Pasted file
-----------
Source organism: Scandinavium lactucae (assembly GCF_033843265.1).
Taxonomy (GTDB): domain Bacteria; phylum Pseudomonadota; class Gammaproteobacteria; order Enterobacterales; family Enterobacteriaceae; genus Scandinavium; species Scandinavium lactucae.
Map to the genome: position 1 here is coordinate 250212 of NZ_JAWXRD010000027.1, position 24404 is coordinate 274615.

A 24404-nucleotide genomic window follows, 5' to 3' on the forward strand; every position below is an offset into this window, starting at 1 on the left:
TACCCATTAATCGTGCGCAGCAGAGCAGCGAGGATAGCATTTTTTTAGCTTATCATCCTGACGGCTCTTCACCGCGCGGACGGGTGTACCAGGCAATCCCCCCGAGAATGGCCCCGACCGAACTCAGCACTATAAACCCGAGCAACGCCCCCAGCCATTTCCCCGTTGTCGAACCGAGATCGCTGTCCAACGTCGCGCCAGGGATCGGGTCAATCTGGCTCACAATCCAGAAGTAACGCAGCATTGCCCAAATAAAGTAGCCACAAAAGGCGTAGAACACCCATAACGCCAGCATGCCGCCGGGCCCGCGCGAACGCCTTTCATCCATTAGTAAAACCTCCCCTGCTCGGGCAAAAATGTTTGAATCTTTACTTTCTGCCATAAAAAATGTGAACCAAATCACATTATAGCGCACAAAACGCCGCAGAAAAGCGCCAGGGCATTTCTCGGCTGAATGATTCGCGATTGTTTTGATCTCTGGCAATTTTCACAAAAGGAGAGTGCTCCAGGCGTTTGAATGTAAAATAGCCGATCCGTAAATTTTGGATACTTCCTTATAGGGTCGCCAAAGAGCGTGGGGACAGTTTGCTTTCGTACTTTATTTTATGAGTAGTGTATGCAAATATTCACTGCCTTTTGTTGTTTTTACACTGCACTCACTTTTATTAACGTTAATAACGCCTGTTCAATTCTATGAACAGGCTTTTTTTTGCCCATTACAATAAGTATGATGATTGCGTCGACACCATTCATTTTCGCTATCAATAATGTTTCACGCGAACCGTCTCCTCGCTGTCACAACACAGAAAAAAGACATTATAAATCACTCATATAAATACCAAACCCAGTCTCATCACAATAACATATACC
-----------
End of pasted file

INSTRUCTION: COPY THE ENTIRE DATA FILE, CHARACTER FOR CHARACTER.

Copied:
Source organism: Scandinavium lactucae (assembly GCF_033843265.1).
Taxonomy (GTDB): domain Bacteria; phylum Pseudomonadota; class Gammaproteobacteria; order Enterobacterales; family Enterobacteriaceae; genus Scandinavium; species Scandinavium lactucae.
Map to the genome: position 1 here is coordinate 250212 of NZ_JAWXRD010000027.1, position 24404 is coordinate 274615.

A 24404-nucleotide genomic window follows, 5' to 3' on the forward strand; every position below is an offset into this window, starting at 1 on the left:
TACCCATTAATCGTGCGCAGCAGAGCAGCGAGGATAGCATTTTTTTAGCTTATCATCCTGACGGCTCTTCACCGCGCGGACGGGTGTACCAGGCAATCCCCCCGAGAATGGCCCCGACCGAACTCAGCACTATAAACCCGAGCAACGCCCCCAGCCATTTCCCCGTTGTCGAACCGAGATCGCTGTCCAACGTCGCGCCAGGGATCGGGTCAATCTGGCTCACAATCCAGAAGTAACGCAGCATTGCCCAAATAAAGTAGCCACAAAAGGCGTAGAACACCCATAACGCCAGCATGCCGCCGGGCCCGCGCGAACGCCTTTCATCCATTAGTAAAACCTCCCCTGCTCGGGCAAAAATGTTTGAATCTTTACTTTCTGCCATAAAAAATGTGAACCAAATCACATTATAGCGCACAAAACGCCGCAGAAAAGCGCCAGGGCATTTCTCGGCTGAATGATTCGCGATTGTTTTGATCTCTGGCAATTTTCACAAAAGGAGAGTGCTCCAGGCGTTTGAATGTAAAATAGCCGATCCGTAAATTTTGGATACTTCCTTATAGGGTCGCCAAAGAGCGTGGGGACAGTTTGCTTTCGTACTTTATTTTATGAGTAGTGTATGCAAATATTCACTGCCTTTTGTTGTTTTTACACTGCACTCACTTTTATTAACGTTAATAACGCCTGTTCAATTCTATGAACAGGCTTTTTTTTGCCCATTACAATAAGTATGATGATTGCGTCGACACCATTCATTTTCGCTATCAATAATGTTTCACGCGAACCGTCTCCTCGCTGTCACAACACAGAAAAAAGACATTATAAATCACTCATATAAATACCAAACCCAGTCTCATCACAATAACATATACC